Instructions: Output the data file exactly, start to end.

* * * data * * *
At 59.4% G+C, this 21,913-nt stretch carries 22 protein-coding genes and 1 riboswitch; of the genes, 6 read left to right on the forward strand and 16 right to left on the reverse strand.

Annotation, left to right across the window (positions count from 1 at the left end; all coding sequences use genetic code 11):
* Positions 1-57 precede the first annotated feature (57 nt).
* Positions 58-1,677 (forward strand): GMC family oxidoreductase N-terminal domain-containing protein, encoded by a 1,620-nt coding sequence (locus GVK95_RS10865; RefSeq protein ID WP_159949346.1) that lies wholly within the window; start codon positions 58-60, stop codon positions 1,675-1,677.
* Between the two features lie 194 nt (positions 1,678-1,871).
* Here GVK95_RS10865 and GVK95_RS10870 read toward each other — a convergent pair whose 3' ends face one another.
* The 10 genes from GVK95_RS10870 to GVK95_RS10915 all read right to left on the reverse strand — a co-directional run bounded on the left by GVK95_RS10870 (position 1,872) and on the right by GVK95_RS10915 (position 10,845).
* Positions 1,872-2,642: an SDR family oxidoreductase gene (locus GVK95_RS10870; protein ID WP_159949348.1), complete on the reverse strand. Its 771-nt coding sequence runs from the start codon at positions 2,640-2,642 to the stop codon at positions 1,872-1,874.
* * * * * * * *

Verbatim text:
At 59.4% G+C, this 21,913-nt stretch carries 22 protein-coding genes and 1 riboswitch; of the genes, 6 read left to right on the forward strand and 16 right to left on the reverse strand.

Annotation, left to right across the window (positions count from 1 at the left end; all coding sequences use genetic code 11):
* Positions 1-57 precede the first annotated feature (57 nt).
* Positions 58-1,677 (forward strand): GMC family oxidoreductase N-terminal domain-containing protein, encoded by a 1,620-nt coding sequence (locus GVK95_RS10865; RefSeq protein ID WP_159949346.1) that lies wholly within the window; start codon positions 58-60, stop codon positions 1,675-1,677.
* Between the two features lie 194 nt (positions 1,678-1,871).
* Here GVK95_RS10865 and GVK95_RS10870 read toward each other — a convergent pair whose 3' ends face one another.
* The 10 genes from GVK95_RS10870 to GVK95_RS10915 all read right to left on the reverse strand — a co-directional run bounded on the left by GVK95_RS10870 (position 1,872) and on the right by GVK95_RS10915 (position 10,845).
* Positions 1,872-2,642: an SDR family oxidoreductase gene (locus GVK95_RS10870; protein ID WP_159949348.1), complete on the reverse strand. Its 771-nt coding sequence runs from the start codon at positions 2,640-2,642 to the stop codon at positions 1,872-1,874.